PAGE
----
The mega-talented Barry Meyers played Bizarro in eight episodes! Bizarro is created in a science experiment gone awry. Superboy steps in front of a duplicator machine during a lightning storm to protect Professor Peterson. They are brothers in essence and Superboy must constantly assure him of that. Bizarro's episodes were so involved they always needed two parts. Bizarro teams up with Lex Luthor in Bride of Bizarro. Lex steals the duplicator machine and promises to make him a mate if he will kill Superboy. Lex keeps his word and Bizarro gets a mate in the form of Bizarro Lana.
An aspect of the Bizarro episodes I loved was the tenderness and brotherly compassion Superboy showed for Bizarro, despite all his confusion and near lethal mistakes. Gerard was always the best out of the 'Super men' at showing this fine attribute of the iconic character, both to the victims and villains. Superboy displayed patience, empathy, and kindness, but managed to balance it with a will of steel against the evils.
Is Superboy dated as a Television series? Somewhat in the aesthetics. But season 3 and 4 takes a dark noir turn and you get a sense of timelessness with a dash of the forties style in the costumes and settings. Think Batman – the 1989 movie. Is the show cheesy to a certain degree? Some Superman fans think so, but I'll take Ritz crackers and wine with that cheese and call it a night, practically any night over most of the new stuff on television today…especially reality TV!
Was Superboy campy? I'd rather call it charming. Watching as an adult, I will even venture to say that Superboy is superior to the latter Superman revisions. It showed respect for its comic book roots. Many episodes were written by famous Comic Book writer Mike Carlin. If look closer, you can easily see the thematic influences of The Adventures of Superboy on shows like Lois and Clark: The new adventures of Superman, Smallville, and even the X-Files.
Superboy was filmed at Universal studios in Orlando, Florida and the special effects were very good for a half hour series. Superboy could really fly and Gerard's take-offs and landings can't be beat.
Nearly all the effects in the later seasons were on par with the Christopher Reeve films, particularly the flying and take-offs. It was the best live wire-work on a Television series because Salkind used some of the same technicians who'd worked on the Superman films. Gerard had the strength to make impressive and fluid take-offs and landing.
Watching this colorful series is exactly the experience it should be. The Adventures of Superboy is overrun with some outlandish and menacing villains and fantastic plots, it's truly a comic book come to life. Superboy encounters any kind of super-threat you could imagine, from plain old crooks and hopelessly deranged individuals, androids, robots, and aliens. He battled wizards, vampires, werewolves, and the devil himself. And always prevailed to vanquish any threat.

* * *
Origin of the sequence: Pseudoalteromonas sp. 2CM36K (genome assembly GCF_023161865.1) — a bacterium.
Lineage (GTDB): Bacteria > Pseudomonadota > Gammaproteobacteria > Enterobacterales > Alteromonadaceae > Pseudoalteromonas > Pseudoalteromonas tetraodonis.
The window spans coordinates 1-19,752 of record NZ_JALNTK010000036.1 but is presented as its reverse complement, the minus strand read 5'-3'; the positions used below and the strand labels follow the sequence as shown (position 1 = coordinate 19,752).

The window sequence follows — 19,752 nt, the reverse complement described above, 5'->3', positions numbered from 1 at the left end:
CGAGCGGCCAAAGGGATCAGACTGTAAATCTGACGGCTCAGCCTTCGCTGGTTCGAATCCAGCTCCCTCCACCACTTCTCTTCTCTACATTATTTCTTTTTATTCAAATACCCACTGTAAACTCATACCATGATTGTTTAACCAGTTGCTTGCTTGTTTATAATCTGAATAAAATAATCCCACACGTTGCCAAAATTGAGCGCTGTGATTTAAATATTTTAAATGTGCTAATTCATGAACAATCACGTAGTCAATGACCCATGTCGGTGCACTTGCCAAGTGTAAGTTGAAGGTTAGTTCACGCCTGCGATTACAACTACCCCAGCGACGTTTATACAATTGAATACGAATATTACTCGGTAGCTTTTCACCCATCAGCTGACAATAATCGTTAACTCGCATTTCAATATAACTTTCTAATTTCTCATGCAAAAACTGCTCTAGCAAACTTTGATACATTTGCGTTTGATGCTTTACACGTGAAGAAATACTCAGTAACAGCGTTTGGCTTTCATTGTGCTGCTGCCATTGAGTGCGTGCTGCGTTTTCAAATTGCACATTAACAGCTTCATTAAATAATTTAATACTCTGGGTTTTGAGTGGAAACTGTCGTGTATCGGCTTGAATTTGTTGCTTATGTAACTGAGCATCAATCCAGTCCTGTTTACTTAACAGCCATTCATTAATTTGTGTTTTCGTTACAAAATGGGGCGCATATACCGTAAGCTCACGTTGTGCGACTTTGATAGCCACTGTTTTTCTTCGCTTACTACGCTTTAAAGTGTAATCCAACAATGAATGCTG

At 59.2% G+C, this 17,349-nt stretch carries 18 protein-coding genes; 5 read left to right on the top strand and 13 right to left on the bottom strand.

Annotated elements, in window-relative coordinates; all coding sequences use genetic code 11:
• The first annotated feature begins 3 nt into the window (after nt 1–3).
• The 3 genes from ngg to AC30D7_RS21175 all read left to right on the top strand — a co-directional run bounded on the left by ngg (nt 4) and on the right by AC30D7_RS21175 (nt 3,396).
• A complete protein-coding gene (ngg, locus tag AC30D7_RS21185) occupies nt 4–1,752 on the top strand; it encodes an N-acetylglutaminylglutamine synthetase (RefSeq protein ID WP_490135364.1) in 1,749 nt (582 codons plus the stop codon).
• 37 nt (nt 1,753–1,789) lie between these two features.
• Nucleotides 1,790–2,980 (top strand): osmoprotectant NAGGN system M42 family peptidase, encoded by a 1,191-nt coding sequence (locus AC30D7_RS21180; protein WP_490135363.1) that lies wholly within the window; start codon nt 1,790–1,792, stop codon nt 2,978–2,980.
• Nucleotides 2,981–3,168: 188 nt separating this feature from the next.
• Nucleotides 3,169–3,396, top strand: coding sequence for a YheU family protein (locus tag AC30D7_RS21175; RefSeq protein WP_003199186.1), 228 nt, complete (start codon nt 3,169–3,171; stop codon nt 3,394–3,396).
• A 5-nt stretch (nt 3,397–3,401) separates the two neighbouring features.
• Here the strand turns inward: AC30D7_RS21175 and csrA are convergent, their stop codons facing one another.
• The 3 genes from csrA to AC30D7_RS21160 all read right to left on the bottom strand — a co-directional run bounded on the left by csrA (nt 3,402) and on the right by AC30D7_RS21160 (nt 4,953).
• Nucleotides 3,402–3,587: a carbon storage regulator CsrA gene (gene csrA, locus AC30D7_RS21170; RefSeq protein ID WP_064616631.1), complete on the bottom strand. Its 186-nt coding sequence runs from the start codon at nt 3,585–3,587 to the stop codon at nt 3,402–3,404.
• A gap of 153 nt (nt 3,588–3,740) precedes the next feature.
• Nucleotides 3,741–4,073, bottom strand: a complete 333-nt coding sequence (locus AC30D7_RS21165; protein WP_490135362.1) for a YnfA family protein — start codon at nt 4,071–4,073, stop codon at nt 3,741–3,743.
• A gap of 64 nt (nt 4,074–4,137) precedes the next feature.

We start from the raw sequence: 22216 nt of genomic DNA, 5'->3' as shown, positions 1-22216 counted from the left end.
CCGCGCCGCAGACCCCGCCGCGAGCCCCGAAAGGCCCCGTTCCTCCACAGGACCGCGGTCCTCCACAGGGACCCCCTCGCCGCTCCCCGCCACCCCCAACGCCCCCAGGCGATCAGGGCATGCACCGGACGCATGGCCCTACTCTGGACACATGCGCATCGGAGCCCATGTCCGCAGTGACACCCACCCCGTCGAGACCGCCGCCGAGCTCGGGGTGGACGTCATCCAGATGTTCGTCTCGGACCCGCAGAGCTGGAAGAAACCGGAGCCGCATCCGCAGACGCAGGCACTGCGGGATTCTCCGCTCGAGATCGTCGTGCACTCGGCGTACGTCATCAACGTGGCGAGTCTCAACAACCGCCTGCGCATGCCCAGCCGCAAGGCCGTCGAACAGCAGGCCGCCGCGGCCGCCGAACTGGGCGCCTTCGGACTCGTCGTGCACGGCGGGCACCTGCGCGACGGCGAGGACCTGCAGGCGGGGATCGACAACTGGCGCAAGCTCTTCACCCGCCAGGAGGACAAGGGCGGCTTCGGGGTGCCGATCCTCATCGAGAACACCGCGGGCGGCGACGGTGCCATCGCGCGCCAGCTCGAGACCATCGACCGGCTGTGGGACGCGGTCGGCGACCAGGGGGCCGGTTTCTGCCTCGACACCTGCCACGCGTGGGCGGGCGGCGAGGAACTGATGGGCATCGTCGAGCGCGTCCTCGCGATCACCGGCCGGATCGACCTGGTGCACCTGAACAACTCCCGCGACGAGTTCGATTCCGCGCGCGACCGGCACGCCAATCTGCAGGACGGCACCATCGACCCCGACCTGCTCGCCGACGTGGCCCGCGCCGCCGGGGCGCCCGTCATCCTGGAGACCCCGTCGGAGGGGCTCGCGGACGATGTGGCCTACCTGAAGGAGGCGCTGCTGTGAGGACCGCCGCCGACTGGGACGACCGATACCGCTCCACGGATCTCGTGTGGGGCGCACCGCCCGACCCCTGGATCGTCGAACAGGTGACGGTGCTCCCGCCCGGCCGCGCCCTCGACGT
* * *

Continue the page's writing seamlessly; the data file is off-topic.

I feel that the current generation of Superhero fans are spoiled and conditioned by an onslaught of moody, angst ridden, and reluctant anti-Superheroes. Superboy is a forthright young man. He doesn't wallow in his problems, even though he occasionally has them, like in the thrilling episode, Rebirth. At the end of the day, he rises to the occasion to do what he must for the greater good. Superboy has an honest heart and strong values. These heroic virtues are seen less and less in the modern day superheroes. The very idea of Superman in today's cynical world has become a running joke to the new generation of fans and I find that very sad. This wasn't Shakespeare, it was Superboy. It was the late eighties/early nineties, have a little fun!
It was rumored that The Adventures of Superboy was set for 2 additional seasons before trouble came in the form of copyright Kryptonite and killed it with legal liens and wrangling. The show went into limbo and a new generation came that never even heard of it. In mid-2000's Warner Brothers released Season 1 with John Haymes Newton in the title role. After much pushing and effort by fans, Gerard's three seasons were officially released by Warner Brothers on December 11th, 2012!
I can go on and on talking about many episodes in greater detail, but I shall humbly leave it to the experts. There are some awesome and informative sites out there to spark new, and/or renewed interest in the Boy of Steel. With much thanks to these extremely dedicated fans, The Adventures of Superboy will never again be pushed into the Phantom Zone! And Gerard Christopher has sealed for himself a very fine place in the grand history of Superman.